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Theatre Review: Two Takes On A Midsummer Night's Dream

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(Sacramento, CA)
Thursday, March 7, 2013

The Sacramento Theatre Company sets its production in the early 1900s, with costumes that look Turn-of-the-Century, music that includes some early jazz, and no effort to do English accents - in other words, consider this an "American" Dream. And director Christine Nicholson works this Shakespeare standard by amping up the frantic physical comedy. The constant activity feels a little like slapstick . . . one guy even does an acrobatic flip. And Nicholson encourages her actors to add embellishments. In this scene, two actors pretend to be roaring lions, waving their hands like mighty paws, recalling the Cowardly Lion in "The Wizard of Oz."


Matt Miller as Bottom: "Let me play the lion, too. I will roar that I will do any man's heart good that hears me. I will roar that the Duke will say 'Let him roar again! Let him roar again!'"

The Bard wrote the words, the actors apply the spin. Shakespeare would probably approve.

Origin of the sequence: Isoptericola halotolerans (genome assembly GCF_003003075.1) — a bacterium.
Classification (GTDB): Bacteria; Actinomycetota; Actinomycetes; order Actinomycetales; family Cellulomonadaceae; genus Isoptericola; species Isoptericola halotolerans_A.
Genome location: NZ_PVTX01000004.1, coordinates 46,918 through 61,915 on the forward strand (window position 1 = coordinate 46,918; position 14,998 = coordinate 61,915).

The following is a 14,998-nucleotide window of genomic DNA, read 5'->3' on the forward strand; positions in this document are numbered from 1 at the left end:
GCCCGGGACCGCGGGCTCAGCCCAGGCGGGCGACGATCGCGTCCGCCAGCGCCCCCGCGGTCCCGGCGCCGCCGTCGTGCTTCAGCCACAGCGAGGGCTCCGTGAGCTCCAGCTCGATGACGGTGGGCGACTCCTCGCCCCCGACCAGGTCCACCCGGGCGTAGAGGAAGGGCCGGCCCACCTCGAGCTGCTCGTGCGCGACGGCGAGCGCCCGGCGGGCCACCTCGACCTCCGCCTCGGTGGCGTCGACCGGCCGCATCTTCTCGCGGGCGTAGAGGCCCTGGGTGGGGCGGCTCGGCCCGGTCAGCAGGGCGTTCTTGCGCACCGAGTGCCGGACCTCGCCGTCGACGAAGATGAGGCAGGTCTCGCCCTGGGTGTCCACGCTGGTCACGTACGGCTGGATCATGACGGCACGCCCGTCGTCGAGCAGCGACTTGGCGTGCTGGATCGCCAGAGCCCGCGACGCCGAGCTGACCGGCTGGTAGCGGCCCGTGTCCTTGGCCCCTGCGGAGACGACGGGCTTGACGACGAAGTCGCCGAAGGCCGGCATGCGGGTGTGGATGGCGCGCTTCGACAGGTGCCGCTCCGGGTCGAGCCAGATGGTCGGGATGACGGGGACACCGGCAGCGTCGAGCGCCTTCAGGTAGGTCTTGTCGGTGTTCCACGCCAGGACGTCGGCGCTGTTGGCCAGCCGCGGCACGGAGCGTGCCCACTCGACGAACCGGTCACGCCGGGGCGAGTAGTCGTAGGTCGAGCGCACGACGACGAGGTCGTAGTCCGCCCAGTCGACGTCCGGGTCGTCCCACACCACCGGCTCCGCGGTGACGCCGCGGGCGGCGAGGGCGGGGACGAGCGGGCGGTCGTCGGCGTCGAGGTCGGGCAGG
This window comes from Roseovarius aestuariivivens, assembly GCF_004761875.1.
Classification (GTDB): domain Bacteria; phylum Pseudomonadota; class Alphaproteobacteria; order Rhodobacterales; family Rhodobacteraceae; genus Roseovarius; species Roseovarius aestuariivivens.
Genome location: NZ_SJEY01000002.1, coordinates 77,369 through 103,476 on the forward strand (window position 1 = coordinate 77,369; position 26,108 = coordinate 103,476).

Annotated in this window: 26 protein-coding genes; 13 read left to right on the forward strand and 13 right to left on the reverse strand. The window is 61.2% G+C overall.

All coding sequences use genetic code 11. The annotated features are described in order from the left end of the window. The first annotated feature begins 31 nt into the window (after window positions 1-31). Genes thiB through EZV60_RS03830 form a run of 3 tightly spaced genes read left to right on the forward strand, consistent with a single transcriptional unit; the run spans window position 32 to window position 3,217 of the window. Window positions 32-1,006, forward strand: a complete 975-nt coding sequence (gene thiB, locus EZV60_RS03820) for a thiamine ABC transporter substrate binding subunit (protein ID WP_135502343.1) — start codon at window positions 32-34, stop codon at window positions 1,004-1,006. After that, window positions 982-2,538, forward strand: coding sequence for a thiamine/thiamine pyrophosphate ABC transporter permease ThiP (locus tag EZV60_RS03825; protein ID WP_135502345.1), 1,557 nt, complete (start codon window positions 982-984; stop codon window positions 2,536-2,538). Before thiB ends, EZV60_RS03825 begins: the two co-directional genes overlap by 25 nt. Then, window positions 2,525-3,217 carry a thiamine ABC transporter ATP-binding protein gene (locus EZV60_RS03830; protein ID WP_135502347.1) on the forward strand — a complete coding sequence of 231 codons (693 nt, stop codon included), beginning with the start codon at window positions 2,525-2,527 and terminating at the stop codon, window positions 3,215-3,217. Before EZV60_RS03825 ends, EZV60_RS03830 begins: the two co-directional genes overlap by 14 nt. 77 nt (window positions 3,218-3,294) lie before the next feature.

Director Nicholson mines almost every aspect of the play for laughs - including the frequent tension between men and women. When the fairy queen Titania gets angry at her husband, she goes so far over the top that the audience immediately titters with delight.

Titania: "Not for thy fairy kingdom!"


But in the other production of "A Midsummer Night's Dream," at Sierra Stages, director Jac Royce treats the same scene with the attitude that Titania's anger is very real and very serious.

Titania: "Not for thy fairy kingdom!" (Icy silence.)

It's like Titania is heading for Fairyland divorce court -- and no one in the theater is giggling. The way director Royce sees it, this is a play in which the clouds sometimes gather and the sky grow dark, even though we know it's a comedy.
This is not to say that the Sierra Stages show avoids laughs. Things get silly when Bottom -- a wanna-be actor with a huge ego -- hams things up while performing a death scene, smirking as he pretends to stab himself.

Bottom: "Tongue, lose thy light! Moon, take thy flight! Now die! Die! Die! Diiieee!"

The Sierra Stages production is also distinctly Irish, with Celtic music and lots of green in the costumes.

These two productions come in different sizes. STC uses just nine actors, with lots of double casting. Sierra Stages has 18 actors and a much more handsome set, with hanging fabric panels that invoke redwood trees.

So which of these shows is the better Dream? That depends on your preferences. If you like nonstop, over the top silliness, try the Sacramento Theatre Company. If a focus on poetry, broader emotions and handsome visuals is more your style, try Sierra Stages.

Or, if you're like me, you'll want to see both, comparing the different choices that the actors and directors made along the way.

The Sacramento Theater Company's "A Midsummer Night's Dream" continues through March 24th. The Sierra Stages production, at the Nevada Theatre in Nevada City, continues through the 23rd.

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